The thought of losing your home to foreclosure: It’s a nightmare that you hope will never come true. But if you’re behind on your mortgage payments and the bank is threatening foreclosure action, you may be looking desperately for a solution that will get things back on track financially.
As you seek to save your home, you may know that Chapter 13 bankruptcy could be a viable option. But what about Chapter 7 bankruptcy, which can discharge significant debts and provide a powerful “fresh start”?
Chapter 13 versus Chapter 7
Many homeowners who read bankruptcy blogs know that a Chapter 13 bankruptcy filing can stop a foreclosure dead in its tracks; it can actually halt the sheriff’s sale of a home, even if the sale is scheduled to happen very soon. However, a Chapter 13 comes at a significant cost: The debtor has to enter into a payment plan that lasts for years.
By contrast, Chapter 7 “liquidation” allows qualified filers to discharge significant financial burdens like credit card debt and medical debt. Though Chapter 7 isn’t filed in emergency foreclosure situations, and it limits the assets that a consumer can protect, it can be used to eradicate debt in a way that lets the filer focus on bills that matter the most: mortgage, utilities, food, transportation and so on.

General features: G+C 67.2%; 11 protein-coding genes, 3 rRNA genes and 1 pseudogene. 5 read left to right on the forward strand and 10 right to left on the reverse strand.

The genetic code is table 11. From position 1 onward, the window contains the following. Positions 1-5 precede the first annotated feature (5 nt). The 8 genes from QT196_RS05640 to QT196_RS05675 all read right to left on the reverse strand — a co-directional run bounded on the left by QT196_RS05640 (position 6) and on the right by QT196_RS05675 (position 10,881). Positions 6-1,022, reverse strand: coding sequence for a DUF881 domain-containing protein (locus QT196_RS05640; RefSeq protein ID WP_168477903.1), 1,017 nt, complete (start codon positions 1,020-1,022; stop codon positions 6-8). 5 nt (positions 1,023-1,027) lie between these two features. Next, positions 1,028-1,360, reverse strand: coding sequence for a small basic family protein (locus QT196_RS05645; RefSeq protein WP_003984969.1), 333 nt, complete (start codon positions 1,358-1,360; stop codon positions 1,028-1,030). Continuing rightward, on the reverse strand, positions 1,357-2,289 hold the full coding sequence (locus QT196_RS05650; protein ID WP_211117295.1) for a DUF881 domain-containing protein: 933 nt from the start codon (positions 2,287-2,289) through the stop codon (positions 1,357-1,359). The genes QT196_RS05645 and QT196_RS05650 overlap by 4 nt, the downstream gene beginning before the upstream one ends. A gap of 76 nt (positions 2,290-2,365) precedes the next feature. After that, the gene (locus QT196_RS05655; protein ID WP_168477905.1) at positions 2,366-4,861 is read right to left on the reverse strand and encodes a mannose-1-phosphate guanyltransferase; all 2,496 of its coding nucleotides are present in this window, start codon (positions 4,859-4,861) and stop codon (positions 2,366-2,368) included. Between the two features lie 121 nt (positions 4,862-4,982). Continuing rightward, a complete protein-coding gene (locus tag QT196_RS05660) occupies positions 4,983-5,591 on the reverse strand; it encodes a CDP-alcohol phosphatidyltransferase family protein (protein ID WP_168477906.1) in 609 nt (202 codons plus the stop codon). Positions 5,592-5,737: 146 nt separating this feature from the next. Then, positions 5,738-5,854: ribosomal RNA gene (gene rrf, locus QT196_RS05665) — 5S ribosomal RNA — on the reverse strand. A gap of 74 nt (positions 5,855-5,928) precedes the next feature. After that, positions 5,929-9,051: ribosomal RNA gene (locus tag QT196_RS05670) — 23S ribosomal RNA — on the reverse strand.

How does that help me prevent foreclosure?
If you have unsecured debt and you pass the Chapter 7 means test, your bankruptcy could free up much more of your income to pay the mortgage. For example, when you no longer have, say, $900 per month in credit card and personal loan payments, your $1100 house payment will feel a lot more affordable.
The last mortgage crisis showed us that a homeowner can’t logically keep an unaffordable house in the long run. If your monthly income is expected to remain at $4,000, bankruptcy isn’t a magic pill that will somehow enable you to pay off a $500,000 mortgage balance.
Every situation is different
Bankruptcy isn’t the right thing for everyone who has debt. If you’re worried about foreclosure, it is important that you consult an experienced bankruptcy attorney to discuss your options. Usually, the initial consultation is free and confidential.